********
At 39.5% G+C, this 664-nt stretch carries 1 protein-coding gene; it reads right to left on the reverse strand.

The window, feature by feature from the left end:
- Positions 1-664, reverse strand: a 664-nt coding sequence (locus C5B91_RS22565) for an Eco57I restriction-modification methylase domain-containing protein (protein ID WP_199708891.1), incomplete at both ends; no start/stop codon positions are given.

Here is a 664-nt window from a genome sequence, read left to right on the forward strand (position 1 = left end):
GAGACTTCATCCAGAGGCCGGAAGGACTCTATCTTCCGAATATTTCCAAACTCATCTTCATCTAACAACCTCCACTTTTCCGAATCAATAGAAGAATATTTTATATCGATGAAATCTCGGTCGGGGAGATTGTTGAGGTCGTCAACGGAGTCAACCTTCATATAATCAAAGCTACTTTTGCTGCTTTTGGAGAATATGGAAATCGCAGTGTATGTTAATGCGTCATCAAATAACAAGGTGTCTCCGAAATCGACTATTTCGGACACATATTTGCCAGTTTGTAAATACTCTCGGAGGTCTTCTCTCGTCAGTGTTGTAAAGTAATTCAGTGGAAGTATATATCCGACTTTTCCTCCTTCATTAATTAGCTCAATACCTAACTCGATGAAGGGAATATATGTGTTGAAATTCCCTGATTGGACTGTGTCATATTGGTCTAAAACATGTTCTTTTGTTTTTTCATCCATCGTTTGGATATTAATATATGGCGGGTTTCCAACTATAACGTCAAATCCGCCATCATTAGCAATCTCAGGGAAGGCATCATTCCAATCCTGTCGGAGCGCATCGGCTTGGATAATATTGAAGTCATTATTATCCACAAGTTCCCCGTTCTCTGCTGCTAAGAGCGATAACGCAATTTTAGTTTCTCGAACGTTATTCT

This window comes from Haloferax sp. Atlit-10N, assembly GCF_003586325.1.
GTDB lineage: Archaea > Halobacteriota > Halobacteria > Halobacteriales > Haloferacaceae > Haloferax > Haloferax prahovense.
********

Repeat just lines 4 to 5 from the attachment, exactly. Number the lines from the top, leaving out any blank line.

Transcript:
Here is a 664-nt window from a genome sequence, read left to right on the forward strand (position 1 = left end):
GAGACTTCATCCAGAGGCCGGAAGGACTCTATCTTCCGAATATTTCCAAACTCATCTTCATCTAACAACCTCCACTTTTCCGAATCAATAGAAGAATATTTTATATCGATGAAATCTCGGTCGGGGAGATTGTTGAGGTCGTCAACGGAGTCAACCTTCATATAATCAAAGCTACTTTTGCTGCTTTTGGAGAATATGGAAATCGCAGTGTATGTTAATGCGTCATCAAATAACAAGGTGTCTCCGAAATCGACTATTTCGGACACATATTTGCCAGTTTGTAAATACTCTCGGAGGTCTTCTCTCGTCAGTGTTGTAAAGTAATTCAGTGGAAGTATATATCCGACTTTTCCTCCTTCATTAATTAGCTCAATACCTAACTCGATGAAGGGAATATATGTGTTGAAATTCCCTGATTGGACTGTGTCATATTGGTCTAAAACATGTTCTTTTGTTTTTTCATCCATCGTTTGGATATTAATATATGGCGGGTTTCCAACTATAACGTCAAATCCGCCATCATTAGCAATCTCAGGGAAGGCATCATTCCAATCCTGTCGGAGCGCATCGGCTTGGATAATATTGAAGTCATTATTATCCACAAGTTCCCCGTTCTCTGCTGCTAAGAGCGATAACGCAATTTTAGTTTCTCGAACGTTATTCT